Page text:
Wiig KM Model 1. Introduction : During a career spanning 35 years – and counting – Karl Wiig was working with the concepts embodied by knowledge management since before the term was even coined. Officially, Karl Wiig is retired. But, as Wiig himself says, sometimes this just doesn’t work. After a 35-year career as a technical and management consultant, he therefore continues to sit as chairman and chief executive of the Knowledge Research Institute, working with clients in the implementation of knowledge management-based approaches to improving internal operations and organisational decision making.
Knowledge management models are the one which are used for the organisation’s best to collect, store and analyze knowledge to have an advantage over their competitors. KM [Knowledge Management] in its broadest sense, is a conceptual framework that encompasses all activities and perspectives required to gain an overview of, deal with, and benefit from the corporation’s knowledge assets and their conditions. It pinpoints and prioritises those knowledge areas that require management attention. It identifies the salient alternatives and suggests methods for managing them, and conducts activities required to achieve desired results. Wiig, 1993, p. 18) 2. Description of model : There are some useful dimensions to be noted in Wiigs KM model. They are completeness, connectedness, congruency, also perspective and purpose. ‘Completeness’ refers to how much knowledge is useful from a given source. Sources can vary from human minds to knowledge bases (i. e, tactic or explicit knowledge). We first need to ascertain the knowledge out there, the knowledge may be complete if all the information available on the subject is there. Connectedness’ refers to the well understood and the comprehensive relations between the different knowledge objects. Most knowledge objects are object are connected to each other, the more connected a knowledge object is then the more logical the content and the better the value. A knowledge base possesses ‘congruence’ when all facts, concepts, values and relational links between the objects are consistent. ‘Perspective and purpose’ is a phenomena through we know something but from a particular point of view for a specific purpose.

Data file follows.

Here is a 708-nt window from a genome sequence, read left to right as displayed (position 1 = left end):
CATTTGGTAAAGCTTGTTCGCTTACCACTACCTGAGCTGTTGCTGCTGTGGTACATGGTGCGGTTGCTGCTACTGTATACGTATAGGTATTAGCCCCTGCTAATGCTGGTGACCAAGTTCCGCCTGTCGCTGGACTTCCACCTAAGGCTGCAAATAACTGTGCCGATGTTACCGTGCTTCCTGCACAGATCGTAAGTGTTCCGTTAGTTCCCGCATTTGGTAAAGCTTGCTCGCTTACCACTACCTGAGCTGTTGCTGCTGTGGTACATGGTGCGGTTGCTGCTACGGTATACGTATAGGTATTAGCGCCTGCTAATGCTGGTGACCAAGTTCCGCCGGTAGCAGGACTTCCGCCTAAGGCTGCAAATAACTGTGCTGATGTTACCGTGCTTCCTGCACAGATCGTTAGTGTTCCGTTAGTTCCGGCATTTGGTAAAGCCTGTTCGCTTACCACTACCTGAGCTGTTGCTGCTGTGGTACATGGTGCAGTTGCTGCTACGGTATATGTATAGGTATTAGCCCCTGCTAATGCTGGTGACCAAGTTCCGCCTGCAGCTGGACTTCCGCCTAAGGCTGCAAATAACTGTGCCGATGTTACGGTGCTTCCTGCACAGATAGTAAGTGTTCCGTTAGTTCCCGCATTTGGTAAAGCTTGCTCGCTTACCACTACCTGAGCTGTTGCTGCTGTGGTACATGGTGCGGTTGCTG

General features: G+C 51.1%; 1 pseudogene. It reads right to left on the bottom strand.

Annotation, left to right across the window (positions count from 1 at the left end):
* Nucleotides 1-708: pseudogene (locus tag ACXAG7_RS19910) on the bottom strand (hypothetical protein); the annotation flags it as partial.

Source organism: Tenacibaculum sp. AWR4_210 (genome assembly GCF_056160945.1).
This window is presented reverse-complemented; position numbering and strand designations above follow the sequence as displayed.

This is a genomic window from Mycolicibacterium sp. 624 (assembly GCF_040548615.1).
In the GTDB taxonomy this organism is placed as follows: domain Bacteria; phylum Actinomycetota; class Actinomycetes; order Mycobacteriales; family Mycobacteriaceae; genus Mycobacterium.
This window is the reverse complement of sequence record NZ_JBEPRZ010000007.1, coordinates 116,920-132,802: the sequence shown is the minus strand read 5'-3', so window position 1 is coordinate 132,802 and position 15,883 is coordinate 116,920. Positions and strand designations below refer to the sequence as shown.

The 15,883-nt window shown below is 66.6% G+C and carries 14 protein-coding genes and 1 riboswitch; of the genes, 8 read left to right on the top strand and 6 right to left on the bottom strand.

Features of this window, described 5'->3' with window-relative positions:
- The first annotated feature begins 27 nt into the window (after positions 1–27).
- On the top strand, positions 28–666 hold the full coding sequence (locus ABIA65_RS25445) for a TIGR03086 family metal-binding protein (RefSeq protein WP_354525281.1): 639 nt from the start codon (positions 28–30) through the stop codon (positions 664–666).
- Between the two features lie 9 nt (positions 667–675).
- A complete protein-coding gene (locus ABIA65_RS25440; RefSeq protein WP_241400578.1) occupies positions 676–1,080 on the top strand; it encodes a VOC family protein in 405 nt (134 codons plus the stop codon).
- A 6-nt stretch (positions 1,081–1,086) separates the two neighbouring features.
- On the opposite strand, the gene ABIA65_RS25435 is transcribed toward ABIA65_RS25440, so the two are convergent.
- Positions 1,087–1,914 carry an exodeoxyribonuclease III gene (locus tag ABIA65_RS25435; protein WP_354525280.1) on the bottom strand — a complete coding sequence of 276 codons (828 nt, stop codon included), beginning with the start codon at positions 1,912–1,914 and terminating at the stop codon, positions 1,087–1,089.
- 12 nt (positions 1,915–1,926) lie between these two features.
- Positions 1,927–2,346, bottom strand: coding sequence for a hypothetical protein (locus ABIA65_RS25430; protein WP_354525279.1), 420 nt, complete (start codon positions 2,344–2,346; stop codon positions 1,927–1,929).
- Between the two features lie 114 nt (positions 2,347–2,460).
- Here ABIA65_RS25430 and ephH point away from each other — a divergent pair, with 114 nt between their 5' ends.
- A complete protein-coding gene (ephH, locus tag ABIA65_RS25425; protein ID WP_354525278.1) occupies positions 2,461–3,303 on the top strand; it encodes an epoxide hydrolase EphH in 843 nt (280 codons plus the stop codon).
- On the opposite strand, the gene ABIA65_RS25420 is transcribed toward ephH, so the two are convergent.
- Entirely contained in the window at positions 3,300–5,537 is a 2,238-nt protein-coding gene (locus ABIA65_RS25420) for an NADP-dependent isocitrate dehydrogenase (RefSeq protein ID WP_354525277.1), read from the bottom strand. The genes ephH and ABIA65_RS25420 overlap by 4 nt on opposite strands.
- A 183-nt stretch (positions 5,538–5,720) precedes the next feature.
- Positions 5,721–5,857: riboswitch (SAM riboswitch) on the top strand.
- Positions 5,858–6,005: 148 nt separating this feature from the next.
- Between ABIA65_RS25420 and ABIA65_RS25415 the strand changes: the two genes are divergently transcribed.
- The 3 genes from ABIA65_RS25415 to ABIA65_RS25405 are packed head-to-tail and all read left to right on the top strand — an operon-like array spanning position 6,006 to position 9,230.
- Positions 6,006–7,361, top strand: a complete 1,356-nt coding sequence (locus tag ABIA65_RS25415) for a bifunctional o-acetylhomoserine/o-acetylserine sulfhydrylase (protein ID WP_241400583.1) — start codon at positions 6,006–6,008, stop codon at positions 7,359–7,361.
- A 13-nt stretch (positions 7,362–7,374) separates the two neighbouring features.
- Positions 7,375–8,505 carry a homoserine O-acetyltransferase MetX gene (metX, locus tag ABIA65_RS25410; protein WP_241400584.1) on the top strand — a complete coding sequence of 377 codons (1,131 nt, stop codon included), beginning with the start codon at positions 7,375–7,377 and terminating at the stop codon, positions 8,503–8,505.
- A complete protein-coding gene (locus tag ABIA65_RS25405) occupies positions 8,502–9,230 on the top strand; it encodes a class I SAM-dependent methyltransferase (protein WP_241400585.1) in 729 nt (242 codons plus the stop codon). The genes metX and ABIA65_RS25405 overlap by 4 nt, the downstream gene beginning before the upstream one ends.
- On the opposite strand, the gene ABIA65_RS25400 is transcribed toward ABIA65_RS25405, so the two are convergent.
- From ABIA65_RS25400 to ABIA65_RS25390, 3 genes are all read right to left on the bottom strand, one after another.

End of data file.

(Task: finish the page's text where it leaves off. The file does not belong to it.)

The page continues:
Most knowledge is organized based on the dual dimension of perspective and purpose (eg, just-in-time Knowledge retrieval). Semantic networks are useful ways of representing the different perspectives on the same knowledge content. Knowledge should be differently organized, accordingly to the way it will be used. For example, in our own mental models we have the tendency deposit our knowledge using semantic networks. This model address also the problem referring to how relevant can be the knowledge, coming from a specific source. The source can be: minds of the people or knowledge bases (tacit or explicit).
It is very important to know about knowledge that it is discoverable. Another important aspect refers to the relations between different objects of knowledge. Wiig model defines many levels regarding the internalization of knowledge. Internalization represents a continuous process, starting from the lowest level (the novice) where we don’t know that we don’t know to arrive at the master level, where we can find profound understanding of all concepts like “know-what”, “know-how”, “know-why”, “care why” (values, judgments, motivations).